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Ten goes into voluntary administration

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Ten Network has announced it will go into voluntary administration, a day after its billionaire shareholders refused to back a new finance package.

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Adminstrators KordaMentha have been appointed to run the company following the decision by Bruce Gordon and Lachlan Murdoch not to guarantee a $250 million finance package.

KordaMentha will run the TV network “as much as possible on a business as usual basis”, Ten said in a statement to the ASX.

The administrators will now examine a potential sale of Ten as an option, alongside securing new financing to replace the current $200 million package which expires in December.

Ten said its directors had “no choice but to appoint administrators” after Gordon and Murdoch declined to back the new finance package.

“The directors of Ten regret very much that these circumstances have come to pass,” the statement said.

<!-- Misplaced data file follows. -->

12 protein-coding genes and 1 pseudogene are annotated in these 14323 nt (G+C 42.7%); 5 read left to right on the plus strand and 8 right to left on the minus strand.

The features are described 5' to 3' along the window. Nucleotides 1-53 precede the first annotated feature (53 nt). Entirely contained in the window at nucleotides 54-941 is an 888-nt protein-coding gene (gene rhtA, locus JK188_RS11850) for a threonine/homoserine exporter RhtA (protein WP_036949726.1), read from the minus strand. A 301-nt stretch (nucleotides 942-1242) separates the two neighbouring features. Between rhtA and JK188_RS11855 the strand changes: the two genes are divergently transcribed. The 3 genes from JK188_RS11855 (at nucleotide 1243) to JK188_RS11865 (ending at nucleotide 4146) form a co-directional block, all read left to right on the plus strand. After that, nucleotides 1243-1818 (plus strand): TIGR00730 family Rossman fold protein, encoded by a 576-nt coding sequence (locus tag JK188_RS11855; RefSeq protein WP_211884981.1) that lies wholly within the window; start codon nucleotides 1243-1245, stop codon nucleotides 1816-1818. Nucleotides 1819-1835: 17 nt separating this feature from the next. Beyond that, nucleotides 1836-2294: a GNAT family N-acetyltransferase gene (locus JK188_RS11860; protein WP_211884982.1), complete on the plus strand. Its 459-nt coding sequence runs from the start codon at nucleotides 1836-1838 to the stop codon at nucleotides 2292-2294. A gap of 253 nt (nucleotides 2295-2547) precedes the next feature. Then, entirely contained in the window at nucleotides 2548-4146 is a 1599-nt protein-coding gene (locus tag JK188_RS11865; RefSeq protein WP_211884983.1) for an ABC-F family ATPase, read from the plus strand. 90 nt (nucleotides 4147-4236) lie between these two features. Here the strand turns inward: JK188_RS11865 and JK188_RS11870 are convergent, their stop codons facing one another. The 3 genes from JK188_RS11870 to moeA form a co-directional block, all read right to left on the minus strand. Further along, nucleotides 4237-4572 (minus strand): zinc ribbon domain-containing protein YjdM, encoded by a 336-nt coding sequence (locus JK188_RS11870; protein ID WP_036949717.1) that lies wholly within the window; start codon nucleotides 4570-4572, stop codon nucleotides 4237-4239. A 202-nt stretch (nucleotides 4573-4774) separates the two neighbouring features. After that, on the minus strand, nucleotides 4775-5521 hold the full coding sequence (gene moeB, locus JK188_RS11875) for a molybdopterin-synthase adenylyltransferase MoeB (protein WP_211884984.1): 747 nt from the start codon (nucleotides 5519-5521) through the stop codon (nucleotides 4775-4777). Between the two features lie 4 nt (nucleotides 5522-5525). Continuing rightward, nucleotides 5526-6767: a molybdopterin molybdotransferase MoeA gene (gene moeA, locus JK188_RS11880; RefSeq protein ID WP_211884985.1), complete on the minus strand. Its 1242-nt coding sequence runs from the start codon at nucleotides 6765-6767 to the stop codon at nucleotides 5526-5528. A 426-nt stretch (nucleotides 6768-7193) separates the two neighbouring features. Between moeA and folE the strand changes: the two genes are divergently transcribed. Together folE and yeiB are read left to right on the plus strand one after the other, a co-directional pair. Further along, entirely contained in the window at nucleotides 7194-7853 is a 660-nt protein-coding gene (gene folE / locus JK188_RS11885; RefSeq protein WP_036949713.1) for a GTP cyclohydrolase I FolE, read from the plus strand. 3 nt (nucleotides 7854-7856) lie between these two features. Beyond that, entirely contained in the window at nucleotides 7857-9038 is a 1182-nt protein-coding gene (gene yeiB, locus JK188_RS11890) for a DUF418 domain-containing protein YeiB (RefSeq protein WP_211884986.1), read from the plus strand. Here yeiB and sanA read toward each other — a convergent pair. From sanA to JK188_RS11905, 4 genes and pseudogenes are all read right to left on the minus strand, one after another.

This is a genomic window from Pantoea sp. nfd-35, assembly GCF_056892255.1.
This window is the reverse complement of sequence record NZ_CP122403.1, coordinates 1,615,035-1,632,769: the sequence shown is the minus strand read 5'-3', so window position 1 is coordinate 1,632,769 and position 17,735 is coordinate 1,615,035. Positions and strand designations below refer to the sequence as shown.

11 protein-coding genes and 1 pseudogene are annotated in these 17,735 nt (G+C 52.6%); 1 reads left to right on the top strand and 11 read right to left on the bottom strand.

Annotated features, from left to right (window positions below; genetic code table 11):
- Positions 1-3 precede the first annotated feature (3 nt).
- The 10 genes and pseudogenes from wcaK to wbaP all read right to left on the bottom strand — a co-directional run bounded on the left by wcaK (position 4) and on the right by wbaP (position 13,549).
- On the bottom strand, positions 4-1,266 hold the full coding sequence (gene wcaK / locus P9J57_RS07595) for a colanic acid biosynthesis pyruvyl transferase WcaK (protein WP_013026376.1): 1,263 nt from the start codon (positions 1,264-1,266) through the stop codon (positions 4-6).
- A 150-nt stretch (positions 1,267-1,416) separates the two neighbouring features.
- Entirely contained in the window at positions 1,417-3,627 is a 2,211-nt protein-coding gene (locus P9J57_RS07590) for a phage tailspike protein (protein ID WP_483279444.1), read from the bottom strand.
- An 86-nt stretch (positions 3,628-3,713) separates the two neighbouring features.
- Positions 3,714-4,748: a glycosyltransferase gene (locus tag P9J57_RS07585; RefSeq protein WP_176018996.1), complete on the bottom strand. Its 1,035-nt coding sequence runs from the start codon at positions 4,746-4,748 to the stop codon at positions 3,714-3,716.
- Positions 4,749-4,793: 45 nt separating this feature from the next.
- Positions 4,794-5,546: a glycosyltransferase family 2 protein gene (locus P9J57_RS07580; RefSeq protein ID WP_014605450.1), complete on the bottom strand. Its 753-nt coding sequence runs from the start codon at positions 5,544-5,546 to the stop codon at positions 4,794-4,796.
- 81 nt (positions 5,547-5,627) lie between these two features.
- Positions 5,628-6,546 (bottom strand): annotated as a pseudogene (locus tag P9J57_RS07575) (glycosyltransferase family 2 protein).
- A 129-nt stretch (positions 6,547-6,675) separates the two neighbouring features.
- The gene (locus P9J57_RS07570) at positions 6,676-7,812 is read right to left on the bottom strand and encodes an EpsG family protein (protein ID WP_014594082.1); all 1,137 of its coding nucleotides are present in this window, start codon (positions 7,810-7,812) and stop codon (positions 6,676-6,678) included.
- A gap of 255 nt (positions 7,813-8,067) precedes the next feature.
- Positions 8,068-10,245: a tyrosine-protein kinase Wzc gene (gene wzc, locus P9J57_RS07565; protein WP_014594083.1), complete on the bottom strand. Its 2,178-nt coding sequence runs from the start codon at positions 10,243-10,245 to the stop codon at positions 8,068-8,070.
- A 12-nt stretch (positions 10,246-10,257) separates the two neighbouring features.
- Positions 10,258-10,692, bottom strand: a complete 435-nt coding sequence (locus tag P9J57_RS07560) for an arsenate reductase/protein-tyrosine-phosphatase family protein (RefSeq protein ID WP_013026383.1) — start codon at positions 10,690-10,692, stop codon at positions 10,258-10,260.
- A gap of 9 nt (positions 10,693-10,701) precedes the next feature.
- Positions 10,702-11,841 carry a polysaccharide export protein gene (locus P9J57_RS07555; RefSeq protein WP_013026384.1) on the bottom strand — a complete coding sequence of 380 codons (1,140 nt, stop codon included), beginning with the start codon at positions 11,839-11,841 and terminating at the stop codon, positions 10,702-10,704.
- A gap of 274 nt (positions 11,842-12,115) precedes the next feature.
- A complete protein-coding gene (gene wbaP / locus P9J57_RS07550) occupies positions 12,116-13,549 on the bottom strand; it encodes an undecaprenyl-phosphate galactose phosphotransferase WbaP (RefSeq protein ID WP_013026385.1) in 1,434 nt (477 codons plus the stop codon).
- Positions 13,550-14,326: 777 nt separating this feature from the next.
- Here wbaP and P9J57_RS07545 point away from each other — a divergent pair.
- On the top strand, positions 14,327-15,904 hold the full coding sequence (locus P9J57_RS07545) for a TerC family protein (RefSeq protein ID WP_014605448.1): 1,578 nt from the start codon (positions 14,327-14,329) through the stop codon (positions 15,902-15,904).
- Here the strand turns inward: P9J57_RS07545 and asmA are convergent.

Ten’s shares are now suspended from quotation on the ASX, following being placed in a trading halt yesterday.

The stock last traded at an all-time low of 16 cents – well below the $1.06 it has averaged over the past 12 months and a world away from the levels around $33 it held in 2005.

Gordon, who owns the WIN TV network, is the largest shareholder in Ten via the 15 per cent of the company he owns via his investment vehicle Birketu.

Foxtel is another major shareholder with a 13.8 per cent stake.

Mining magnate Gina Rinehart holds 8.5 per cent via Hanrine Investments, Murdoch holds 7.7 per cent via the company Illyria and Packer holders 7.7 per cent through his Aidem Holdings.

Ten’s current board includes Foxtel CEO Peter Tonagh, WIN TV CEO Andrew Lancaster, and former Liberal MP Andrew Robb, who represents Rinehart’s interests.

-AAP

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